The morning of Paul and Monica’s arrival from England, I was in the basement doing laundry. Movement catches my eye. I see a healthy mouse skidding away from me on the black shiny tile, trying to round a corner. Fate: I was talking to Kay who said mice run around sticky traps but she’s heard peanut butter on the trap works well. She’s very calm on the other end. I’m not so much. I get out four sticky traps as we talk. They are recycled. I saw a mouse a few months ago, never caught him, so I had put the traps back in the box. We end our conversation and, shaking, I go get a big glob of peanut butter. I put a dollop on each trap then return to my laundry. Within five minutes, the mouse is sitting on the trap eating peanut butter. Seeing me, he tries to flee and only his foot is stuck. Apparently, most of the trap had dried up on previous duty.
I ran into the laundry room to find something to shove him in and decided the bucket needed a lid. And I needed gloves. And I wished Bill was home. Bill?!?! I mean Dad. I wish Dad was next door. Or Mom. Or my sister. Or Grandma Murphy and Hazel. Two 85-year-old women, one with one leg, trapping a mouse in a sticky trap. Hazel caught it in her apartment then called Grandma for help. Grandma would get the damn thing with the end of Hazel’s cane. Then the ladies ended up with the cane stuck in the sticky trap – Grandma had missed the mouse. Then they got to laughing… Years ago, Mom had gone out one night to milk cows. My sister Leslie and I spotted a mouse, set a spring trap, and while Mom was still in the barn, crap! Snap! I only remember me standing on a chair screaming in the middle of the kitchen. I’m guessing my sister took care of it. …Then there was the mouse that Dad squished when I was first Dancing with a Foreign City Slicker.
All this playing like an old film reel as I stand paralyzed in the laundry room. No gloves in the basement. I’m gonna have to push the trap into my bucket bare-handed. I go back to find the mouse with one foot stuck to the trap, dragging the trap with him, and escaping under a door to the dank closet where the sump pump lives. I’m screaming at the mouse, holding the far end of the trap, “Don’t go under there! I don’t have time for this! I’ve got to get to the grocery store! I have a doctor’s appointment!” Then pull, pull, pull. He freed himself, but it looks like some of his foot is still on the sticky trap. Crap! I moved the trap. Seeing it up close, no, it’s not mouse toes. It’s a peanut. I used chunky peanut butter. So now I know he’s behind this door, fully intact. I find a wine box in the laundry room, open up the flaps, put a trap in the box and slide it right up to the door. The whole time thinking that I have to get this thing out before our friends arrive in six hours. I have little hope as I head back to the laundry room to finish laundry. With not even one shirt folded, I hear rustling in the box. And I thought Roosters were dumb.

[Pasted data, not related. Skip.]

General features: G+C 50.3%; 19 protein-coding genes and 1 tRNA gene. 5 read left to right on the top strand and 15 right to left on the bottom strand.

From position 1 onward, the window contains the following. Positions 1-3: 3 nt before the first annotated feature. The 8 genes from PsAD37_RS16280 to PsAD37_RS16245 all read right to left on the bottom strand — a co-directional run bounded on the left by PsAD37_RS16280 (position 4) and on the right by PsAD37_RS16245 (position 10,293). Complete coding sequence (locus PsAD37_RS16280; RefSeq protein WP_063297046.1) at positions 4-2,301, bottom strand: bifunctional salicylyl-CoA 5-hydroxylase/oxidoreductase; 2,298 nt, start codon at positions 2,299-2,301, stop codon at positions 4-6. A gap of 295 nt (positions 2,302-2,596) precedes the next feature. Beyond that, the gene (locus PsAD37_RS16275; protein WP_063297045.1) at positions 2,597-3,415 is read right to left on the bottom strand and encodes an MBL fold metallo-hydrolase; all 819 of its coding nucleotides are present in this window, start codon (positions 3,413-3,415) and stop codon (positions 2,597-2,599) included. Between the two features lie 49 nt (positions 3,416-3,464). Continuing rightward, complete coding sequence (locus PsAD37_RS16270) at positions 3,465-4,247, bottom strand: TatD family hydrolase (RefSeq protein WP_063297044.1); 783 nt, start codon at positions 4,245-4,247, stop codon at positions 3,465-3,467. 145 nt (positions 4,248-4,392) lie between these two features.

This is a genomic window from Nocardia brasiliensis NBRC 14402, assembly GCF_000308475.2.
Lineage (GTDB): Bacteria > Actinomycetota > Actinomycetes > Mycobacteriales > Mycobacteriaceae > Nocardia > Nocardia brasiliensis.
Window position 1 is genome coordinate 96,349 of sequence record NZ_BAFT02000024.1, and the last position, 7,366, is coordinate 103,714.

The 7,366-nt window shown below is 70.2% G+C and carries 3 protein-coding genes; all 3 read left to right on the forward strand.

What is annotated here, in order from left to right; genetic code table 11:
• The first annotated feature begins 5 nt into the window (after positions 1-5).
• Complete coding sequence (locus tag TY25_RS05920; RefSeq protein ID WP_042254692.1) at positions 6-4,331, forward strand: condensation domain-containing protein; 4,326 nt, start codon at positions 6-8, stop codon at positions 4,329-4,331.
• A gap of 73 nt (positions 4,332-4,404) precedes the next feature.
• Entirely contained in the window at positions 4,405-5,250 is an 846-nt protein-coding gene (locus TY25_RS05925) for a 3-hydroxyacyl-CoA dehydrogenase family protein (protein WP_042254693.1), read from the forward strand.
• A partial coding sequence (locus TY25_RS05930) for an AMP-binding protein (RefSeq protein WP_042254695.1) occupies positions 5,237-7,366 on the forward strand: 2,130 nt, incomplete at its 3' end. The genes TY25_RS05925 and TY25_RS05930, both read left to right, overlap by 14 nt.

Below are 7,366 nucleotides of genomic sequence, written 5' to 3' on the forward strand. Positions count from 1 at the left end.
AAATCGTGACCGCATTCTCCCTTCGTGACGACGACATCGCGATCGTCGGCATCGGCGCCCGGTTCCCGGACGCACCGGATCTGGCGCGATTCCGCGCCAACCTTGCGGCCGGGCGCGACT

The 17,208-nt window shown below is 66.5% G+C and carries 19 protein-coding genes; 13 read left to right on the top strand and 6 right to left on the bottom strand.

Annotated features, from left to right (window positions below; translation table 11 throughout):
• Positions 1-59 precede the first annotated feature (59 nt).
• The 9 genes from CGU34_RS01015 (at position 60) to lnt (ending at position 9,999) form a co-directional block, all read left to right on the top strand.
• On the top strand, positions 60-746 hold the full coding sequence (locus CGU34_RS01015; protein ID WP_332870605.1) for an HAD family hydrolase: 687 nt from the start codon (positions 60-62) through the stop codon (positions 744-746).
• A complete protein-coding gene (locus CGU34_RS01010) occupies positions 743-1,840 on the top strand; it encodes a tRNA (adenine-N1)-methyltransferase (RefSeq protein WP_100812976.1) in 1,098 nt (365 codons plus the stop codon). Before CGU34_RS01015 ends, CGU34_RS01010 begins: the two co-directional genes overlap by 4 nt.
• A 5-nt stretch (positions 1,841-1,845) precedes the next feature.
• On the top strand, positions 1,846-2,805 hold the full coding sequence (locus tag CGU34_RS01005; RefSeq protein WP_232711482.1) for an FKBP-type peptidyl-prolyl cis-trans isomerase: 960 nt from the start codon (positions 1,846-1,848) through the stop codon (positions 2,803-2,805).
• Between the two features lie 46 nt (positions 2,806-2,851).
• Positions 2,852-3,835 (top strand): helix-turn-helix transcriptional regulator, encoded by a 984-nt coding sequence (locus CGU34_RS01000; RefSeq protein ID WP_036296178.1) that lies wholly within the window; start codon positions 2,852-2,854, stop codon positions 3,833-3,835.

Shaking like mad, I close the flaps on the box, run to the basement door – holding the box as far as possible from my body. I toss the box into the backyard and sit down, trying to quiet the shaking and trying to convince myself I’d read that hypothermia was a relatively painless death.
After tossing the box out the basement door, I race out the kitchen door to get to my appointment with the radiation doctor on time. I’m too hot for the wig. I take my gingerbread hat. At MGH, I meet my nurse who is also breathless and sweating. She explained that she had to get to her daughter’s book fair before work and raced like a mad woman to meet me at 10 a.m. Sweating, I pull off my hat. Life. “Crazy isn’t it? I’ve been chasing a mouse for an hour.”
Three days later, I notice the Kendall Jackson wine box folded up in the garage. Bill and I hadn’t talked about the mouse. I didn’t want three English people thinking I was a heathen for ridding the mouse from our house inhumanely. Bill definitely would’ve said something if he’d found the mouse with the box. I went looking for the trap. Nowhere in the vicinity of the box-landing. Ahh, but it was upside down nearly under the fence – empty. No mouse parts on it. My bachelor mouse had escaped the Malcolm house and property intact.
From a mouseless house,